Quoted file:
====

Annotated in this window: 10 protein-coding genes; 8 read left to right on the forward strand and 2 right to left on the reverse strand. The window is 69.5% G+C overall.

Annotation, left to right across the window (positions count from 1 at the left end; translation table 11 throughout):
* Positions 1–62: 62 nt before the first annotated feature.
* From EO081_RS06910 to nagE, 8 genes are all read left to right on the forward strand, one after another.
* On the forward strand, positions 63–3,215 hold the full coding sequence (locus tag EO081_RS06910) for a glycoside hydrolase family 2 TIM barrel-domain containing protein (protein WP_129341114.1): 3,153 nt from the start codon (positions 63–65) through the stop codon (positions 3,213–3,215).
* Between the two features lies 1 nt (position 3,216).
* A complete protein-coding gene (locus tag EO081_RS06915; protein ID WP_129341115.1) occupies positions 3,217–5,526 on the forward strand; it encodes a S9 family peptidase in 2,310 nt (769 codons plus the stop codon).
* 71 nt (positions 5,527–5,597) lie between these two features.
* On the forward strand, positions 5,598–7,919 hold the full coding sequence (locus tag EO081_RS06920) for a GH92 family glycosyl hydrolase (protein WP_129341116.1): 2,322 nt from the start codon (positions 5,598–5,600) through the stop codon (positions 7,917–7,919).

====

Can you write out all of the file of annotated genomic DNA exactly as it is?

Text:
Annotated in this window: 10 protein-coding genes; 8 read left to right on the forward strand and 2 right to left on the reverse strand. The window is 69.5% G+C overall.

Annotation, left to right across the window (positions count from 1 at the left end; translation table 11 throughout):
* Positions 1–62: 62 nt before the first annotated feature.
* From EO081_RS06910 to nagE, 8 genes are all read left to right on the forward strand, one after another.
* On the forward strand, positions 63–3,215 hold the full coding sequence (locus tag EO081_RS06910) for a glycoside hydrolase family 2 TIM barrel-domain containing protein (protein WP_129341114.1): 3,153 nt from the start codon (positions 63–65) through the stop codon (positions 3,213–3,215).
* Between the two features lies 1 nt (position 3,216).
* A complete protein-coding gene (locus tag EO081_RS06915; protein ID WP_129341115.1) occupies positions 3,217–5,526 on the forward strand; it encodes a S9 family peptidase in 2,310 nt (769 codons plus the stop codon).
* 71 nt (positions 5,527–5,597) lie between these two features.
* On the forward strand, positions 5,598–7,919 hold the full coding sequence (locus tag EO081_RS06920) for a GH92 family glycosyl hydrolase (protein WP_129341116.1): 2,322 nt from the start codon (positions 5,598–5,600) through the stop codon (positions 7,917–7,919).